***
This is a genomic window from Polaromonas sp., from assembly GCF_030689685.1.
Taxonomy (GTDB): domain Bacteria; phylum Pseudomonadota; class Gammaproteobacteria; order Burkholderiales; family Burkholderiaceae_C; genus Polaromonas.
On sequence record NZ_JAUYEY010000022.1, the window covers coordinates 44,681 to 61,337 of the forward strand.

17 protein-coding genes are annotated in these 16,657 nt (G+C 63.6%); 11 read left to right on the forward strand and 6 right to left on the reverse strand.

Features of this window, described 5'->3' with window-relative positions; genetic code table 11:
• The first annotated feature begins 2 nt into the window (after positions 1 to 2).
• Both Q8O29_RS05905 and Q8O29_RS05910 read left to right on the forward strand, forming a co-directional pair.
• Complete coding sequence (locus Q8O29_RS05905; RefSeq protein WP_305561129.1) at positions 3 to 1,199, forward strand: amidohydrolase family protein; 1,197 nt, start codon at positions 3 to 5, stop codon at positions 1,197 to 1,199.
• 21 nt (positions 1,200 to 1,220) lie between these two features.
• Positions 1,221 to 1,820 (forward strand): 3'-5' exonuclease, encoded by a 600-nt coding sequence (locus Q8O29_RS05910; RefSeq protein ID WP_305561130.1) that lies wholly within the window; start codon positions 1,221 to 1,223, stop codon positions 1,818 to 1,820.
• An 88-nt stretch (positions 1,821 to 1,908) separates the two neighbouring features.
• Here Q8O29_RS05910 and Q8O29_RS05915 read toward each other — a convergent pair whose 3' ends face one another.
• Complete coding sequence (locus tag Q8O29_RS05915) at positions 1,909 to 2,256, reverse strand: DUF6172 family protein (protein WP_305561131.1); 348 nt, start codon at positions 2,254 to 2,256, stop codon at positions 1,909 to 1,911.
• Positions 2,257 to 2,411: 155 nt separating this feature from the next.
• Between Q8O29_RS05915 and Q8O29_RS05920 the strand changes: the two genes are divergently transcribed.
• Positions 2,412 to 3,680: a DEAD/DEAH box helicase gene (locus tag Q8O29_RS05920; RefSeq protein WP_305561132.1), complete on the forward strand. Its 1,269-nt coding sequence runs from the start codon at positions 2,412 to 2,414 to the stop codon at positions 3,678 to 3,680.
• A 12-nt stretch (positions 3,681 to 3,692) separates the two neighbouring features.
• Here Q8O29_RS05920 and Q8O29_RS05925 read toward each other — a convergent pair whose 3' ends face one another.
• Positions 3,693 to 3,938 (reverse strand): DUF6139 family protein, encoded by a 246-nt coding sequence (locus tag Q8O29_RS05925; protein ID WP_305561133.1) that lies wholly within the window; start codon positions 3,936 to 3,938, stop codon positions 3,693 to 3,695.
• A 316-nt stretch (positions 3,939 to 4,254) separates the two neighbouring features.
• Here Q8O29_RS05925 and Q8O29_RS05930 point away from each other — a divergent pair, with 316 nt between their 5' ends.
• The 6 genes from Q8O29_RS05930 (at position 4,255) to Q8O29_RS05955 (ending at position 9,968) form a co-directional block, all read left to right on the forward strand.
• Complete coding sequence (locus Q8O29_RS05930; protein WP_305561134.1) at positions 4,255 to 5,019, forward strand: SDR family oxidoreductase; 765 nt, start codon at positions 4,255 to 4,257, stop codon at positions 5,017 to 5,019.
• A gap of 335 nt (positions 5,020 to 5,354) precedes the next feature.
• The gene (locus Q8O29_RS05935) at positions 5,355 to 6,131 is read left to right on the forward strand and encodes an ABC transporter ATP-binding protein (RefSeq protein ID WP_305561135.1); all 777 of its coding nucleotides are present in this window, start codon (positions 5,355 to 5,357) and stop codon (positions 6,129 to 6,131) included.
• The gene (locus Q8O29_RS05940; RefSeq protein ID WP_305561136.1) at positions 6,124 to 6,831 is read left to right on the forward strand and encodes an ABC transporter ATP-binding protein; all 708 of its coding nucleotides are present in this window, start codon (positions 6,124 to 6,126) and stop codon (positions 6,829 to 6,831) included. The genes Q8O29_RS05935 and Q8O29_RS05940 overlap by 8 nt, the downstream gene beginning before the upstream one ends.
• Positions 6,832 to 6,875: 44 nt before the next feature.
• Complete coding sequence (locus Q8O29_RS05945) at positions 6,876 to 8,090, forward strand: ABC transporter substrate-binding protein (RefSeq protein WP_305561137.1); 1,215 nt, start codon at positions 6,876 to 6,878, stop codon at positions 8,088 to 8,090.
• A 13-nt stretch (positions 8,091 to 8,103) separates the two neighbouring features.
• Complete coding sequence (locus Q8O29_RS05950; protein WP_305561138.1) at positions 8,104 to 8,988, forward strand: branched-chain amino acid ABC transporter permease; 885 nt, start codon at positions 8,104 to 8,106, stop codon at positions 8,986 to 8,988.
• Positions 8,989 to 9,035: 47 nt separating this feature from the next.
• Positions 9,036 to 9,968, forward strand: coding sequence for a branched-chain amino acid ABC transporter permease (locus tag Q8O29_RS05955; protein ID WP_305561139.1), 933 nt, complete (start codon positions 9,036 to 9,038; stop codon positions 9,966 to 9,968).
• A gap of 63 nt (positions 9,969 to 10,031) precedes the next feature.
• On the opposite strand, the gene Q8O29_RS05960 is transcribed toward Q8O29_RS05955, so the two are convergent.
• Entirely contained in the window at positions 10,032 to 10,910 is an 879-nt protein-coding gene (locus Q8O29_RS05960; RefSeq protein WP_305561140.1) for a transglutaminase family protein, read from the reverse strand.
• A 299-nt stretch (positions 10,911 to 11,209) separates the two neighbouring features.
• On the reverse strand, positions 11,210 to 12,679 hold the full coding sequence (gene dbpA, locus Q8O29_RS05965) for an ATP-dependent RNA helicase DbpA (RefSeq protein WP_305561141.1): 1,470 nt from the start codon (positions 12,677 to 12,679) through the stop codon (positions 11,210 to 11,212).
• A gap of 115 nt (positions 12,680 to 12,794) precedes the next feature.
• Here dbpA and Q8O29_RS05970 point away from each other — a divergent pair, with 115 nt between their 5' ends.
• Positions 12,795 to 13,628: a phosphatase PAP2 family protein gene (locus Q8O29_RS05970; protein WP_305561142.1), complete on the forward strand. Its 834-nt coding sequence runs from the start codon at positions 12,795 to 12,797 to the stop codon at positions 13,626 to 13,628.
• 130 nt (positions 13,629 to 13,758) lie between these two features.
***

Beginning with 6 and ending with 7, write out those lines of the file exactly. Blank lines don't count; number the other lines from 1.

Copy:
• The first annotated feature begins 2 nt into the window (after positions 1 to 2).
• Both Q8O29_RS05905 and Q8O29_RS05910 read left to right on the forward strand, forming a co-directional pair.